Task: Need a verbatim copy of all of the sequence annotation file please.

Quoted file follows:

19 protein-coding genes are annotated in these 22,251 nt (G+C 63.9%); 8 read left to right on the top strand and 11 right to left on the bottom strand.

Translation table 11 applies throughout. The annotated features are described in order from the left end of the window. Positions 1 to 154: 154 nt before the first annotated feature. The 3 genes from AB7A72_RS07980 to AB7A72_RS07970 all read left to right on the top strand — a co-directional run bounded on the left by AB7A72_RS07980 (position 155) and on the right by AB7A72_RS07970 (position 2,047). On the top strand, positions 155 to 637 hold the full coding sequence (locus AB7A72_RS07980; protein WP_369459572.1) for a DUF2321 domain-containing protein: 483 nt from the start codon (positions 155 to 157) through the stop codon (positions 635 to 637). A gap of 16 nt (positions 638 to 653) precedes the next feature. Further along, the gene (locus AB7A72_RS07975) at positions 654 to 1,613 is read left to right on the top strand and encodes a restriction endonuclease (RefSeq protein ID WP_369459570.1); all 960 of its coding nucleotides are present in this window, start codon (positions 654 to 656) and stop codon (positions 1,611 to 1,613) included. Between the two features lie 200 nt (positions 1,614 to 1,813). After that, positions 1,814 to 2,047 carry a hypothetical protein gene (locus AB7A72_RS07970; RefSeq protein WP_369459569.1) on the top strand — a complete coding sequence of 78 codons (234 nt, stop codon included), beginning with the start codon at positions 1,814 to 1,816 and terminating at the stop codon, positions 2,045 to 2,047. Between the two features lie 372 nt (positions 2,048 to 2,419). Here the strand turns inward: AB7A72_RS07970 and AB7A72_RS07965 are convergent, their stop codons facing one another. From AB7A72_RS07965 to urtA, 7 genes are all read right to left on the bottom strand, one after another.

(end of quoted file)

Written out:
19 protein-coding genes are annotated in these 22,251 nt (G+C 63.9%); 8 read left to right on the top strand and 11 right to left on the bottom strand.

Translation table 11 applies throughout. The annotated features are described in order from the left end of the window. Positions 1 to 154: 154 nt before the first annotated feature. The 3 genes from AB7A72_RS07980 to AB7A72_RS07970 all read left to right on the top strand — a co-directional run bounded on the left by AB7A72_RS07980 (position 155) and on the right by AB7A72_RS07970 (position 2,047). On the top strand, positions 155 to 637 hold the full coding sequence (locus AB7A72_RS07980; protein WP_369459572.1) for a DUF2321 domain-containing protein: 483 nt from the start codon (positions 155 to 157) through the stop codon (positions 635 to 637). A gap of 16 nt (positions 638 to 653) precedes the next feature. Further along, the gene (locus AB7A72_RS07975) at positions 654 to 1,613 is read left to right on the top strand and encodes a restriction endonuclease (RefSeq protein ID WP_369459570.1); all 960 of its coding nucleotides are present in this window, start codon (positions 654 to 656) and stop codon (positions 1,611 to 1,613) included. Between the two features lie 200 nt (positions 1,614 to 1,813). After that, positions 1,814 to 2,047 carry a hypothetical protein gene (locus AB7A72_RS07970; RefSeq protein WP_369459569.1) on the top strand — a complete coding sequence of 78 codons (234 nt, stop codon included), beginning with the start codon at positions 1,814 to 1,816 and terminating at the stop codon, positions 2,045 to 2,047. Between the two features lie 372 nt (positions 2,048 to 2,419). Here the strand turns inward: AB7A72_RS07970 and AB7A72_RS07965 are convergent, their stop codons facing one another. From AB7A72_RS07965 to urtA, 7 genes are all read right to left on the bottom strand, one after another.